I finally became a pure tourist in the last day of my California conference trip. Although having transferred flights at San Francisco for quite a few times, this is actually the first time I stepped out of the airport and paid a visit to the city. Golden Gate Bridge is for sure, one of the must-visit sites. There are two things that you can always be impressed by California, the nice weather, and the beautiful flowers. And luckily I got both when I visited Golden Gate Bridge!
Ayasofya was a Christian church when it was first built but later became a mosque. Nowadays, it is a national museum. It’s hard to believe that such a delicate architecture was built more than a thousand years ago. Due to the “multi-function” of Ayasofya in the history, you can find both mosaic illustrating that the Emperor and Empress making donation to the Christ Pantocrator and various kinds of traditional Islamic calligraphy. Looking out of the window on the second floor, you will also get a fabulous view of the Blue Mosque!
Stand on the top of the Galata Tower at sunset, overlooking the Golden Horn. The Galata Bridge connects the two European parts of Istanbul — the “new” city in the north and the “old” city in the south. Fishermen are still gathering there on the bridge; they count how many fish they catch today and say goodbye to each other. On the south bank, life goes on without noticing the night falls: food carts attract long lines of tourists who wish to try out the authentic local food, street performance earns rounds of applause, cruise ships come and go…It must be yet another lively night. And the sunset prayer begins. The music seem to come from everywhere in the city, one after another, lingering in the ears. So this is Istanbul, a city sits between Europe and Asia, a city embraces diverse race and religion, a city different from any other city I’ve visited before. Exciting isn’t it?
The Xi’an City Wall is one of the oldest and largest surviving wall of its kind in China. First built in the Ming dynasty, the city wall has been a landmark of the city for nearly 800 years. Riding a bike or walking on the wall is probably one of the best ways to embrace this ancient and modern city: At one moment, you just learn about this smart idea of creating a “barbican” (瓮城) with the double-gate system to protect the “city” (which is inside the city wall) against attacks from the outside enemy, and then you will see nowadays the concrete jungle spreads way outwards the “city”; at another moment, you find that people in different ages are very much enjoying themselves in the calligraphy, painting and antique market at the foot of the city wall, and then you start to wonder whether hundreds of years ago, people at that time have also experienced such lively lives in then one of the largest international city of the world.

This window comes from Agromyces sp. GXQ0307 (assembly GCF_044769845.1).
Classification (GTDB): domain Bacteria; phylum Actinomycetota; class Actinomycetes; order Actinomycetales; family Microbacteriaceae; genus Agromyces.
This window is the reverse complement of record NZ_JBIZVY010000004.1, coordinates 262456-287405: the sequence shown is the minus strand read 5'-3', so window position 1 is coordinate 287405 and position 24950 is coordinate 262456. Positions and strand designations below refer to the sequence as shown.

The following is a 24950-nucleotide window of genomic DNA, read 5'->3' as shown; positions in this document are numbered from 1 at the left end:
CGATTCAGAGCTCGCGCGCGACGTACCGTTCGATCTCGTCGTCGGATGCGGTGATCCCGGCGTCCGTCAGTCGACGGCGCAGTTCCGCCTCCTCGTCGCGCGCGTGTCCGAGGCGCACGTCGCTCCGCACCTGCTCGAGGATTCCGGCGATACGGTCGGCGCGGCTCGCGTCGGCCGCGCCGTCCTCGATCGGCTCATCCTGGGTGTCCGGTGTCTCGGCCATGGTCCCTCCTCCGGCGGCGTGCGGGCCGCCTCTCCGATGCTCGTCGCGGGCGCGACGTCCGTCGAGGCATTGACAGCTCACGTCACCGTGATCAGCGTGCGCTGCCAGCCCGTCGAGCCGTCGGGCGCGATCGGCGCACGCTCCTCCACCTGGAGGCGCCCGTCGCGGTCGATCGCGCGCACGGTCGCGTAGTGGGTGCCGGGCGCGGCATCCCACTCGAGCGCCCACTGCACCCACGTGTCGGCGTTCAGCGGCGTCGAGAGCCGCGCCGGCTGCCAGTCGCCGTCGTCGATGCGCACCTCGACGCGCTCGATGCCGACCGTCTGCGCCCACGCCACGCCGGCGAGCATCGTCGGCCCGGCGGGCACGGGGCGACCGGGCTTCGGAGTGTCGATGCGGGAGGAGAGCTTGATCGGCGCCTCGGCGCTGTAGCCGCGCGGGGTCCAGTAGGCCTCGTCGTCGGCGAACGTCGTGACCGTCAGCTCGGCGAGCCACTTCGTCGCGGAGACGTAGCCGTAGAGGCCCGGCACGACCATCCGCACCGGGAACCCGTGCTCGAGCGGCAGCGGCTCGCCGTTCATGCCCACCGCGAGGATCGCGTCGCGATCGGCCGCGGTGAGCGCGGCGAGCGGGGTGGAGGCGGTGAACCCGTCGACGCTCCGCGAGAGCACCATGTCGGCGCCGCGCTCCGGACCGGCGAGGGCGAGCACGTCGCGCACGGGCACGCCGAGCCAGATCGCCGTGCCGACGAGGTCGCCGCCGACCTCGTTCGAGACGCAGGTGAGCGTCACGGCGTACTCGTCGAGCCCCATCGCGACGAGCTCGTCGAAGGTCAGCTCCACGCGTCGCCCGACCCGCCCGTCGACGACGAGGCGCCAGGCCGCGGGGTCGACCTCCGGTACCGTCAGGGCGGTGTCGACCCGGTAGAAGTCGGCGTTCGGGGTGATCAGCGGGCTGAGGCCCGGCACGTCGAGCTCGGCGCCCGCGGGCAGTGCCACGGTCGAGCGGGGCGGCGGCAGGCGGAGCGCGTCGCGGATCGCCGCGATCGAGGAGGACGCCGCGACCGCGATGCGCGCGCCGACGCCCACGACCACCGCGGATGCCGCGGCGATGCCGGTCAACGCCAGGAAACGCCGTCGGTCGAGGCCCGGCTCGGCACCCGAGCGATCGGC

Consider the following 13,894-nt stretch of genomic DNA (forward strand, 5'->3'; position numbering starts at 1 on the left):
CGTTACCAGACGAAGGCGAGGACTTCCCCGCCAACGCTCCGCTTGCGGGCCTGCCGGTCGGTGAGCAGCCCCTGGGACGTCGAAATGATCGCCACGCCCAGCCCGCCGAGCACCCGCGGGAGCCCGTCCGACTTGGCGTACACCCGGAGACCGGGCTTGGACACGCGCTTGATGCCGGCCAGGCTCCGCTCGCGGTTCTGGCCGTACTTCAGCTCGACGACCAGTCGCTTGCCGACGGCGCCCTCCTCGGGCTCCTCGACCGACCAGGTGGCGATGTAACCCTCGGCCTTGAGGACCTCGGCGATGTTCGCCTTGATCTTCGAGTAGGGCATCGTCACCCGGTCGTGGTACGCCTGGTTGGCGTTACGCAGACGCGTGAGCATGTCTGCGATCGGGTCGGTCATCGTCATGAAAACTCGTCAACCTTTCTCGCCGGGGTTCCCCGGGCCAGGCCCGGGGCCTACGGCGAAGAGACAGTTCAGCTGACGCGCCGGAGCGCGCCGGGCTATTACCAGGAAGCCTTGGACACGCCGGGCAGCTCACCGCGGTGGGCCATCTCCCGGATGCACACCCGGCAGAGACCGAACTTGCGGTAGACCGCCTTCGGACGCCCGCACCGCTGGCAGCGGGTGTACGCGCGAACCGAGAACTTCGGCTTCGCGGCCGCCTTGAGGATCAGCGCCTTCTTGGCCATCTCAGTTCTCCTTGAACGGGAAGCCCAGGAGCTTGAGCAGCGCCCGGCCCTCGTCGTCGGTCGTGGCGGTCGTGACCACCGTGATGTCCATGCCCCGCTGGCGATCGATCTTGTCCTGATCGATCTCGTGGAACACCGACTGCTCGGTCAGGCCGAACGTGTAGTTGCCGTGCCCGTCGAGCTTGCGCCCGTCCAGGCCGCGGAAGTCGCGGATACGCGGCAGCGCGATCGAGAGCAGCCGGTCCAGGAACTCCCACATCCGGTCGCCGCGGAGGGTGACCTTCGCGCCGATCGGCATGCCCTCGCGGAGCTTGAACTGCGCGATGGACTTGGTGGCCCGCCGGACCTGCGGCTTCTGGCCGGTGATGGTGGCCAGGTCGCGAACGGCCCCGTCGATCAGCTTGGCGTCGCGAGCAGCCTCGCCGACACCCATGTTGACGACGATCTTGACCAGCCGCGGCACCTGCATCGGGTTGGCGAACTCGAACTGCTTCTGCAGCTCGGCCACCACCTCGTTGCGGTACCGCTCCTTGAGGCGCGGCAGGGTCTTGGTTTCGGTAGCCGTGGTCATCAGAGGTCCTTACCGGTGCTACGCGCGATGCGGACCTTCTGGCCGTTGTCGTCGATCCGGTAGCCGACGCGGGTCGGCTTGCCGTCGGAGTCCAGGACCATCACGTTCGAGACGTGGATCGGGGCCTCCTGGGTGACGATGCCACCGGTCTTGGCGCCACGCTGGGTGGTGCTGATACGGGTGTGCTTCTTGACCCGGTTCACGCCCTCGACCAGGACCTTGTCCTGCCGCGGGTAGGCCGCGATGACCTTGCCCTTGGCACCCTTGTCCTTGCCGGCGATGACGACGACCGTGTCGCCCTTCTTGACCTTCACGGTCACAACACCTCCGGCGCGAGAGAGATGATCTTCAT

The last stop of the new year trip is the courtyard of Family Chou (周家大院) in Yongzhou, Hunan. It is said that descendants of the famous philosopher Chou Tun-i (周敦頤) of the Song Dynasty live here. The courtyard was built in the late Qing Dynasty — although after hundreds of years, you can still imagine the prosperity of the family at that time. Now, while the houses were still there as if they were hundreds of years ago, it seemed to be much quiet than it could be back to that time, with the exception of the time when you can see kids chasing each other on the old granite road.
St. Augustine is said to be the nation’s oldest city. First explored and built by Spanish, you can almost smell the “European air” while walking in the streets: the Spanish architecture, the slow pace and the leisurely life. Among a number of sites to visit in St. Augustine, Castillo de San Marcos is a special one with its unique architectural design: It’s the oldest masonry fort in the continental United States and now it becomes a U.S. National Monument.
As the capital of a province, Changsha is among one of a few cities which enjoy abundant tourist resources — it’s probably the only one which has a mountain (山), a river (水) and an island (洲) in the city (城) at the same time. With the mountain refers to Mt. Yuelu (嶽麓山) and the river refers to River Xiang (湘江)， “island” here refers to the Orange Continent Head (橘子洲), which lies in River Xiang. The Orange Continent Head is known by Chinese people pretty much because of the poem “Chin Yuan Chun, Changsha” (《沁園春.長沙》) from Mao Zedong. Nowadays, the Orange Continent Head has become a city park where several pavilions and terraces have been restored or refurbished. Because of the popularity of a recent reality TV show “Where are we going? Dad”, when we are there in a weekend, almost all the visitors we see are families with young kids…So maybe this is the “positive energy” brought up by the media?
Taking a water taxi to the West Seattle and looking back to the waterfront skyline, it is another view. Here at West Seattle, a couple of parks are built along the Elliott Bay: In the Seacrest Park, men and women walk their dogs and chat casually; young couples sit under big trees and enjoy a different version of Seattle Skyline at Hamilton Viewpoint Park, and walk even further, you will enter the Aiki Beach Park with lots of people playing volleyballs, having picnic or simply relaxing on the beach. It happened to have an Aiki Arts Fair going on the day I visited, so as a bonus, I found something more interesting: silent auction, homemade artifacts sell and live music show. And if you walk all the way down to the corner point, here is the Aiki Point Lighthouse. This year is its 100th anniversary! Aiki Point Lighthouse 1913-2013!